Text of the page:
Nasal drip, medically known as rhinitis, generally comes in two classifications: allergic rhinitis or non-allergic or vasomotor rhinitis. Nasal drip (or rhinorrhea) and postnasal drip in patients that have allergic rhinitis comes from an inflammatory response after exposure to a specific allergen. On the other hand, in vasomotor or non-allergic rhinitis, other triggers (oftentimes unknown) cause these symptoms.
The treatment of nasal drip often involves topical nasal sprays and anti-allergy medications. If medical management is not effective, surgical intervention has been the traditional alternative. More recently, however, I have had the ability to offer my patient’s a minimally invasive and non-surgical option. These in-office procedures have been proven to be quite effective. The procedure involves ablating the vidian nerve in the back of the nose. The vidian nerve is responsible for nasal drip in the majority of patients. There are two medical devices that ablate the vidian nerve: ClariFix and RhinAer. I have significant experience using both technologies.
ClariFix has been around longer than RhinAer. It is a cryoablation tool that freezes the tissue around the vidian nerve. It is simple, fast and effective. One of the advantages of ClariFix is that there is no need for additional electrical equipment as the entire unit is contained in the handpiece.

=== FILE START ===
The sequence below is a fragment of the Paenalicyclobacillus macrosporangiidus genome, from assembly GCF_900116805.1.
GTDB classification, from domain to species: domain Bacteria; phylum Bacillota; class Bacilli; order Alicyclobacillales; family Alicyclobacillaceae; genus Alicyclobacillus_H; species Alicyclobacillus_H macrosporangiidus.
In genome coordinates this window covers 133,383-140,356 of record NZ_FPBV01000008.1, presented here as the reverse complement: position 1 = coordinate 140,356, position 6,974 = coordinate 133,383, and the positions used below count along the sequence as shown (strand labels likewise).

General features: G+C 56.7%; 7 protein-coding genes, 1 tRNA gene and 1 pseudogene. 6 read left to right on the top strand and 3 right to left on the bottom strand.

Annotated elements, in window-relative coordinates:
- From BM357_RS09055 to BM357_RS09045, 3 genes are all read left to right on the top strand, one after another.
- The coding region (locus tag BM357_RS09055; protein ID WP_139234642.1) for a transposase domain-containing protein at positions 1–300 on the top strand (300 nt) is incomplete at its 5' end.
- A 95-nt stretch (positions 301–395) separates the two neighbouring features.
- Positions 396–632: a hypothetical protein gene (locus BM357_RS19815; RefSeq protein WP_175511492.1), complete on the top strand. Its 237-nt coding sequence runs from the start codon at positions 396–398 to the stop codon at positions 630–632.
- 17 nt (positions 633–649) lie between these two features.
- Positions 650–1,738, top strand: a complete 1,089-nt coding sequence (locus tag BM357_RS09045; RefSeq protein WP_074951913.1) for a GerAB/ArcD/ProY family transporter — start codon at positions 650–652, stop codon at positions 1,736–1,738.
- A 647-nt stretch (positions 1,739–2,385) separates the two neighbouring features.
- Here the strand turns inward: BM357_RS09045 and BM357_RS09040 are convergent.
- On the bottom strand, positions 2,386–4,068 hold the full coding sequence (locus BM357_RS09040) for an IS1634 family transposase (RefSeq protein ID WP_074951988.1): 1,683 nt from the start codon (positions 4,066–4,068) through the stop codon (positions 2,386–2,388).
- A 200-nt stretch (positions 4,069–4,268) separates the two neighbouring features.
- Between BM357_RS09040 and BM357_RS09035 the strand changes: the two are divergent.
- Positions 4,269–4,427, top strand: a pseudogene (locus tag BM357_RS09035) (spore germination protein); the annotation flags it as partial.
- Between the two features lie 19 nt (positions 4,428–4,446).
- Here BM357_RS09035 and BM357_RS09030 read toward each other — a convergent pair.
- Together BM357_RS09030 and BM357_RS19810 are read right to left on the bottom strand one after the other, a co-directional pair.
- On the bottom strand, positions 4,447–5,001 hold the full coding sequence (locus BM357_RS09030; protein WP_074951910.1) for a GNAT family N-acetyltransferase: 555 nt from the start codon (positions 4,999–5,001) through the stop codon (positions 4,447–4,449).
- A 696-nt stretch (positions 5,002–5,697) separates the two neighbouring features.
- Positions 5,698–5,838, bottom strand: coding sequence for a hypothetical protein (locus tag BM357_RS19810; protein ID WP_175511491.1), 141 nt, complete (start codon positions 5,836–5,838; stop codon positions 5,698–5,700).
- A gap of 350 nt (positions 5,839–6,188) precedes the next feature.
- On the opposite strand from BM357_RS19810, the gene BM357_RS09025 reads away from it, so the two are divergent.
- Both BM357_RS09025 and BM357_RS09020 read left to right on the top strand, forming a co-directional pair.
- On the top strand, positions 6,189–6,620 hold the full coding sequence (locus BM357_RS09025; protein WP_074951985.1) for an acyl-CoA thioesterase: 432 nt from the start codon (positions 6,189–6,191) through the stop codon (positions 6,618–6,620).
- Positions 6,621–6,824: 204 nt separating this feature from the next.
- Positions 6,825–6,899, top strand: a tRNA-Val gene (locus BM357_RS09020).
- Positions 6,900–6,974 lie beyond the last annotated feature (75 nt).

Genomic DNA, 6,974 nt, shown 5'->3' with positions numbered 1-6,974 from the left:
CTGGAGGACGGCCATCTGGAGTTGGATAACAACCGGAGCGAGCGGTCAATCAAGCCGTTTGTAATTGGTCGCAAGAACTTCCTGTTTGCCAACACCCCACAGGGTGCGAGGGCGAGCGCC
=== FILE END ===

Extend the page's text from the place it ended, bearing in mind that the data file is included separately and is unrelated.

RhinAer is a relatively newer technology. This device delivers radiofrequency energy (instead of cryogen) to the vidian nerve. Like ClariFix, it leaves the surface lining of the nose intact while inactivating branches of the vidian nerve. It has the advantage of being able to shrink tissue at the inferior turbinates at the same time. It also has the advantage of avoiding the possibility of an “ice cream headache” that sometimes occurs with the ClariFix procedure.
Both procedures are generally very easy to tolerate in the office under local anesthesia and have similar efficacy and results. In my patient population, approximately 75% have shown symptomatic improvement. Symptoms usually improve around one month after the procedure. Even if symptoms do not improve, there is very little likelihood of adverse effects or downsides to trying these procedures. Furthermore, these procedures do not preclude the use of other medications or surgeries in the future. Depending on your anatomy, preference, and other factors, I may recommend one of these procedures over the other.